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The Outpatient Imperative: Beyond Putting 'Heads in Beds'

News  |  By Debra Shute  
   August 16, 2016

Healthcare leaders are developing outpatient strategies that enhance access in an increasingly risk-based environment. This can happen by several means—through acquisitions, partnerships, building new facilities, and often through some combination thereof. From there, the possibilities are almost endless.

This article first appeared in the July/August 2016 issue of HealthLeaders magazine.

To thrive in today's healthcare marketplace, hospital and health system leaders need to think beyond putting "heads in beds."

For some, fulfilling the goal of providing patients with the right care at the right place at the right time means becoming virtually omnipresent in the daily lives of consumers and potential consumers.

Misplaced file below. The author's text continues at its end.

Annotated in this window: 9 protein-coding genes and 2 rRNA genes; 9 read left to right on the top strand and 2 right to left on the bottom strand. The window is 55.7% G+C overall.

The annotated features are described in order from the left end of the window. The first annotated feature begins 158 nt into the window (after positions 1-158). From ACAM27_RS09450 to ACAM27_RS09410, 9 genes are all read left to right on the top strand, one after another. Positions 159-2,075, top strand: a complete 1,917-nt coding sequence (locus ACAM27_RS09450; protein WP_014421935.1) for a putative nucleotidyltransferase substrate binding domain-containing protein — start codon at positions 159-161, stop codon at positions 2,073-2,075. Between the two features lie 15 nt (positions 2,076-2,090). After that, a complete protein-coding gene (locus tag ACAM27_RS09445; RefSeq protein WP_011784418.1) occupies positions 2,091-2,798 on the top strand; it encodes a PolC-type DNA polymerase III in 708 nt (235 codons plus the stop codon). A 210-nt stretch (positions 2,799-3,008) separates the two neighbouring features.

Expansion of ambulatory and outpatient care networks makes sense for several reasons, including the desire to improve patient access, strengthen patient-provider relationships, and increase revenue. In fact, 84% of healthcare leaders who responded to the 2015 HealthLeaders Media Ambulatory and Outpatient Care Survey regard the industry's shifting focus from acute to ambulatory care as an opportunity rather than a threat.

Getting the Value Out of Postacute Care

This figure is indicative of a changing mindset among health executives about outpatient business, including ambulatory and postacute care.

"Historically, we have viewed ambulatory and postacute care as means to support hospitals," says Scott Nordlund, executive vice president for growth, strategy, and innovation at Trinity Health, a Livonia, Michigan–based not-for-profit with facilities in 21 states and annual operating revenue of about $15.9 billion.


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Debra Shute is the Senior Physicians Editor for HealthLeaders Media.

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